The Story of J@pan Inc

Back to Contents of Issue: April 2002

The term 'Japan Incorporated' was first used in a 1936 Fortune magazine article that said: "The industrial hierarchy of Japan is so compact that you can almost think of its works as the products of a single beautifully integrated and highly diversified corporation -- For a generation -- it has been Japan Incorporated against the world."

In the mid 1960s, consultant and scholar James C. Abegglen used the term in a speech in Washington D.C. to, as he says, "convey the nature of Japanese corporations as having a common financial and personnel policy yet competing among themselves, like units in Alfred Sloan's General Motors."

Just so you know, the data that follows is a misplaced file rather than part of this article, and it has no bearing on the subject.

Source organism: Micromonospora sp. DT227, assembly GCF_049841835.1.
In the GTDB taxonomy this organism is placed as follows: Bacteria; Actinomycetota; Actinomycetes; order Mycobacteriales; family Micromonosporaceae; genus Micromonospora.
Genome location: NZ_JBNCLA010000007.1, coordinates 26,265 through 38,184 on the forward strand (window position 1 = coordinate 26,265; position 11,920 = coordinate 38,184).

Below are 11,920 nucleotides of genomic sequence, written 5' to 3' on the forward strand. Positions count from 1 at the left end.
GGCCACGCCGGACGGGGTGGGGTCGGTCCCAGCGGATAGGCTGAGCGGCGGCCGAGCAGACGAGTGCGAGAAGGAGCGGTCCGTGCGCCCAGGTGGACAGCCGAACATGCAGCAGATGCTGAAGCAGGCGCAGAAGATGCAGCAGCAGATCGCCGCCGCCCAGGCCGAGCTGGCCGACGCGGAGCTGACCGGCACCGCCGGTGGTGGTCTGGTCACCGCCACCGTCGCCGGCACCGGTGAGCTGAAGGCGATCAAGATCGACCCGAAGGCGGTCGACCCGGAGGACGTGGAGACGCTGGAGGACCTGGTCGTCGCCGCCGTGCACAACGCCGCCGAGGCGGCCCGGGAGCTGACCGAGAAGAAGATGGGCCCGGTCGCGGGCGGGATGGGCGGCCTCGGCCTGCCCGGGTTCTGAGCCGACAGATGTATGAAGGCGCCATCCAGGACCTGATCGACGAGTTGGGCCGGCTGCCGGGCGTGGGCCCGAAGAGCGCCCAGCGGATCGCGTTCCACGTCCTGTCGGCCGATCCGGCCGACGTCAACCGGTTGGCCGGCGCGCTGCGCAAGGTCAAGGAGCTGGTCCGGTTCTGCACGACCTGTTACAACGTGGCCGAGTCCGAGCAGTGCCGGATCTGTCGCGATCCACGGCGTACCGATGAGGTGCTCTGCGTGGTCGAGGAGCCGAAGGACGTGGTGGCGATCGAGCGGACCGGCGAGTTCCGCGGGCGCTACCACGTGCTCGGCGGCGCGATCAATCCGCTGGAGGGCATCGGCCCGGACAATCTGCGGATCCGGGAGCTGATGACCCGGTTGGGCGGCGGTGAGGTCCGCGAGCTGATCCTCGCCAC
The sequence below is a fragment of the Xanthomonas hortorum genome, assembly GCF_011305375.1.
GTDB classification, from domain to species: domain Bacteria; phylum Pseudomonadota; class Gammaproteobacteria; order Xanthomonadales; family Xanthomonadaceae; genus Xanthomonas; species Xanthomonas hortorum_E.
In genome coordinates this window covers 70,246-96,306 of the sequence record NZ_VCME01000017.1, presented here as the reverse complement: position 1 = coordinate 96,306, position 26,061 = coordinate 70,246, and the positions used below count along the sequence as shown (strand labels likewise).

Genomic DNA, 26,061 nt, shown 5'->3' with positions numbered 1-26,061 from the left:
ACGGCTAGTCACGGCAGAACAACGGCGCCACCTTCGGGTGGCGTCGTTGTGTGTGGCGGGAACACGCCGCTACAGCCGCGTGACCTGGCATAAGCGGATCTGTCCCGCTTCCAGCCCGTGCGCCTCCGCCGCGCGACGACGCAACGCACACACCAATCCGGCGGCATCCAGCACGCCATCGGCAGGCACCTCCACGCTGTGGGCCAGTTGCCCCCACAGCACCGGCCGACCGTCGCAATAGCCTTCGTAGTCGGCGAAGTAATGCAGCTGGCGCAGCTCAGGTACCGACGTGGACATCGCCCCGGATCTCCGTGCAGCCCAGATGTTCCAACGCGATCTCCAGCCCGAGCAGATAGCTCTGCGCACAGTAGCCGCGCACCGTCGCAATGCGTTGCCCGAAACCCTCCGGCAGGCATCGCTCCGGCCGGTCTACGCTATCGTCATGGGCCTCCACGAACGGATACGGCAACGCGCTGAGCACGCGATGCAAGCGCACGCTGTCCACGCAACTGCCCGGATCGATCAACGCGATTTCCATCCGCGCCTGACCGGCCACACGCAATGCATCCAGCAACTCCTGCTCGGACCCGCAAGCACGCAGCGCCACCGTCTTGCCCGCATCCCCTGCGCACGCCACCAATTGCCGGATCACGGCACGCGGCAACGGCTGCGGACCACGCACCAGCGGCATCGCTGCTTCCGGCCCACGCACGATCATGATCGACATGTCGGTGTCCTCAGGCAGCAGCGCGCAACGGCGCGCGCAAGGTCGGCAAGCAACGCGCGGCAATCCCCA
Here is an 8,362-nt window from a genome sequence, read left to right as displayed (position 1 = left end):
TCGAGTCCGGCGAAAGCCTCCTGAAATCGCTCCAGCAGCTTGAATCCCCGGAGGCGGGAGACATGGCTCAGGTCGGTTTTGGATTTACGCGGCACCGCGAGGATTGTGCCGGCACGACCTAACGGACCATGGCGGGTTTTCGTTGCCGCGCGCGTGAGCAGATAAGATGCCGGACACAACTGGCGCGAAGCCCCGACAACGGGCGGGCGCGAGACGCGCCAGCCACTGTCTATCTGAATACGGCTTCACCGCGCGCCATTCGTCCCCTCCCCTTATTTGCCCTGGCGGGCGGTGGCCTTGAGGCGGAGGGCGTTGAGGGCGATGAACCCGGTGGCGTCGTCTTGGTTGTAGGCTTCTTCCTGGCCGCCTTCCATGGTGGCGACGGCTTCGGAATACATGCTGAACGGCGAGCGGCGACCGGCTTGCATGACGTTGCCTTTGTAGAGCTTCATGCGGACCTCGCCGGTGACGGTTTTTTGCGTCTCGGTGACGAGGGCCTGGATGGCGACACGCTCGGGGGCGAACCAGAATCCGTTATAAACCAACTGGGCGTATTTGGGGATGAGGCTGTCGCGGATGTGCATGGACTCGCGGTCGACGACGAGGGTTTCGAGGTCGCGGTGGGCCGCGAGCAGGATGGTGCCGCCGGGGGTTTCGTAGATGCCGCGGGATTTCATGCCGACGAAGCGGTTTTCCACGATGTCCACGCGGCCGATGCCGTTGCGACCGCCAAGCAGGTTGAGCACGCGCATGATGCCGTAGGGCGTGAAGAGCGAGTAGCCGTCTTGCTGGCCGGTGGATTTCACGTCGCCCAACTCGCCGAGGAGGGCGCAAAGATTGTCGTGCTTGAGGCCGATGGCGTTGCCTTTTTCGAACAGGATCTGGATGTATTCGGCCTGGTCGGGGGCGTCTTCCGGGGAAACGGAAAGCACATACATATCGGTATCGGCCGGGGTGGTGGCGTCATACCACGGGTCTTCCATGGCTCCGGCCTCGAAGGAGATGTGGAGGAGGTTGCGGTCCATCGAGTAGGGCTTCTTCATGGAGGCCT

The term quickly spread, but much to Abegglen's dismay, reporters were giving it a different spin. "In their hands it veered from my attempt to convey a complex combination of cooperation and competition to a paranoid view of lockstep Japan: 'It's all one big plot and they're winning, goddamn it! They're all marching together to a common drummer, and if we could find the bastard and shoot him, we'd solve the problem!'"

In 1999, while trying to come up with a name for our new technology magazine, we hit upon J@pan Inc. "We were just trying to take an old term and make it new," says publisher Terrie Lloyd. "By switching the 'a' for '@' it allowed us to say Japan was turning over a new leaf." The Wall Street Journal called our name "cheeky" in an April 27, 2000, article that started off with, "It's time to say sayonara to Japan Inc. Not the country, but the cliche"

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